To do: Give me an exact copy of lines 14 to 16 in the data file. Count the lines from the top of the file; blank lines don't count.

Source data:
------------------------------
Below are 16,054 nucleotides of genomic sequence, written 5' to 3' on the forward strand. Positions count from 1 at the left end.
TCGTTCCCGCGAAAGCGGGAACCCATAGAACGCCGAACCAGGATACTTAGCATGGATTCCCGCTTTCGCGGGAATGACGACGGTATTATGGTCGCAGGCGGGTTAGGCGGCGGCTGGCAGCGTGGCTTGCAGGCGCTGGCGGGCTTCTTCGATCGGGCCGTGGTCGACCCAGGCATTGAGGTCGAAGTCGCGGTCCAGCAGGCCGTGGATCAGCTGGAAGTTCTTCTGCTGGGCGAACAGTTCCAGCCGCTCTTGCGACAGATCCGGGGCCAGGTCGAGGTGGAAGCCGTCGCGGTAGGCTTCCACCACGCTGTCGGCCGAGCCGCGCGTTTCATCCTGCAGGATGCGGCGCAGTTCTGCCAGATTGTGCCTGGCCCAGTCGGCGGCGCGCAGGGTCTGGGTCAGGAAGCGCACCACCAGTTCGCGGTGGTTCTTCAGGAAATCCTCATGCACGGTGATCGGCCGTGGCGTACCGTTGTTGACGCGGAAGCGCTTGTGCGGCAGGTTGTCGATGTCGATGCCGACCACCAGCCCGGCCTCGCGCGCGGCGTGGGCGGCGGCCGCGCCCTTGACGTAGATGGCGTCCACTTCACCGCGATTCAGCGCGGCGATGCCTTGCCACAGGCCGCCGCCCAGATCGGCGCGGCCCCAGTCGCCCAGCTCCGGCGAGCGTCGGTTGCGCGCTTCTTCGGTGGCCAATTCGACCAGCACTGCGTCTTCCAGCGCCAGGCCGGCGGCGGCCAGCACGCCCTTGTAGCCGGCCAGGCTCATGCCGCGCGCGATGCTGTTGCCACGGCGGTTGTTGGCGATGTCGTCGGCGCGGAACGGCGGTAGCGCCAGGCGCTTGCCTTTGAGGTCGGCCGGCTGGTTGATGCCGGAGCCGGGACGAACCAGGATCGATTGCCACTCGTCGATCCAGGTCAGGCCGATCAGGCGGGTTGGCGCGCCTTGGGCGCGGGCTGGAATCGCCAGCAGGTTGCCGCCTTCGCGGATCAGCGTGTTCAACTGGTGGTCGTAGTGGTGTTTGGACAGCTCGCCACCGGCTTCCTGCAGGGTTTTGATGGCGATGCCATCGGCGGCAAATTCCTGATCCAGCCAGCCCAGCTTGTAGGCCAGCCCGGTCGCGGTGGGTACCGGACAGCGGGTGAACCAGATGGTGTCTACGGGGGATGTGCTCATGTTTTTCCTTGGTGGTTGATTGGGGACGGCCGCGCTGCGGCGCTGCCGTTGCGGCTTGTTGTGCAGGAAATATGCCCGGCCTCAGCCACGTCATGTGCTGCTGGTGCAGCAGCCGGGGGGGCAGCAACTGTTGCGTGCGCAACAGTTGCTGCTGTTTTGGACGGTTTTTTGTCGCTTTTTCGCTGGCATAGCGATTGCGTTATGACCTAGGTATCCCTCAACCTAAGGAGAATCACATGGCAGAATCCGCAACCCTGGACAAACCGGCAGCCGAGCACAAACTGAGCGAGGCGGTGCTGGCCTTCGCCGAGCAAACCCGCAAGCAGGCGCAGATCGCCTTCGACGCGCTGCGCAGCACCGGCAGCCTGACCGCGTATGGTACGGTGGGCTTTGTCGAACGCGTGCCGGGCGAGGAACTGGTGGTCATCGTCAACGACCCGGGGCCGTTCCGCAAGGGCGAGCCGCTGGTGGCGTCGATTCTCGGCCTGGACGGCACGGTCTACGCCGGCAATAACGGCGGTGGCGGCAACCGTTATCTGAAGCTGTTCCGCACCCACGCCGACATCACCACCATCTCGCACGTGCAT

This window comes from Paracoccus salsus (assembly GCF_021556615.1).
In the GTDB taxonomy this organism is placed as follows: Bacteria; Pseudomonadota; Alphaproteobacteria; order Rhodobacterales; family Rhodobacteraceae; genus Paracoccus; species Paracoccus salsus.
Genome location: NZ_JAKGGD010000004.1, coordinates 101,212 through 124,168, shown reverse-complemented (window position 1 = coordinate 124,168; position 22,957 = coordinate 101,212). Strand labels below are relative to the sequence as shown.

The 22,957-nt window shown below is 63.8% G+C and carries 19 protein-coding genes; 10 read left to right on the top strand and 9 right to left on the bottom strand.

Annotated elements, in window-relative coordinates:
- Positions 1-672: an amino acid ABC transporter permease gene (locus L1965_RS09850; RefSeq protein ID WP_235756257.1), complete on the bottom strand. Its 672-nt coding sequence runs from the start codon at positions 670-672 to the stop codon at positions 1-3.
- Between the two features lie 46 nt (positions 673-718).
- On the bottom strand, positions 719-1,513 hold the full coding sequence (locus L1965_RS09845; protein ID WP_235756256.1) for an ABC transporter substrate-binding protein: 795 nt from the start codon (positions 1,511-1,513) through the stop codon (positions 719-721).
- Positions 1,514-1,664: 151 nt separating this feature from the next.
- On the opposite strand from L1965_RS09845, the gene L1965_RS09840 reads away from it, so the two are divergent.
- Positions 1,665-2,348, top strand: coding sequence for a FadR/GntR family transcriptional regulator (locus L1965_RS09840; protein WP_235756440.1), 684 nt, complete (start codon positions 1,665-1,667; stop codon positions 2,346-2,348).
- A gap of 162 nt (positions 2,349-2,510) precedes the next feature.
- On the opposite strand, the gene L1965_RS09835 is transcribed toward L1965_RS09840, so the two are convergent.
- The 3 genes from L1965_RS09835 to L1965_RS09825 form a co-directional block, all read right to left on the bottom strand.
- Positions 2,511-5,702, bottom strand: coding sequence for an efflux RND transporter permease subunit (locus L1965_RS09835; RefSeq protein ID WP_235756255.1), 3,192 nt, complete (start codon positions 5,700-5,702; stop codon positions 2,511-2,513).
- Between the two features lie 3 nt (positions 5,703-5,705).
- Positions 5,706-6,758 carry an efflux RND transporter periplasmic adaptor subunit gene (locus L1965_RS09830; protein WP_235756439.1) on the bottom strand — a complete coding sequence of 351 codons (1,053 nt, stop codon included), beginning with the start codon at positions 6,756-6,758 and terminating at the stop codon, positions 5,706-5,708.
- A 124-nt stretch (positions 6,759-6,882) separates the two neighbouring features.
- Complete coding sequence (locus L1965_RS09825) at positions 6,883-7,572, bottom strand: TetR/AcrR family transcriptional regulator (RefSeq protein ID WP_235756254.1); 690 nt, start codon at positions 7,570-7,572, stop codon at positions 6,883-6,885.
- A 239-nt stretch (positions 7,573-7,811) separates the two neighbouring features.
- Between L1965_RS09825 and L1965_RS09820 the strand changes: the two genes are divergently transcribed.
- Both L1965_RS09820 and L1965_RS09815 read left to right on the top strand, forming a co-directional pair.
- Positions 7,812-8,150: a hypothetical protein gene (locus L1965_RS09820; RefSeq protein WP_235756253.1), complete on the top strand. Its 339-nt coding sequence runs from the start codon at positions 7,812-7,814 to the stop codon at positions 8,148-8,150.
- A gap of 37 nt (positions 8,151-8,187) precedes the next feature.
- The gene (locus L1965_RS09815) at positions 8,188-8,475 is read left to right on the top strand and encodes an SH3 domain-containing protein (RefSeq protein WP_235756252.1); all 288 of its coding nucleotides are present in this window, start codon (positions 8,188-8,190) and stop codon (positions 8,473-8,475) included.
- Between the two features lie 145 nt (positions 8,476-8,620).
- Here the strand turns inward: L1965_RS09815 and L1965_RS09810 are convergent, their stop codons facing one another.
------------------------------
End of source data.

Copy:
- A gap of 162 nt (positions 2,349-2,510) precedes the next feature.
- On the opposite strand, the gene L1965_RS09835 is transcribed toward L1965_RS09840, so the two are convergent.
- The 3 genes from L1965_RS09835 to L1965_RS09825 form a co-directional block, all read right to left on the bottom strand.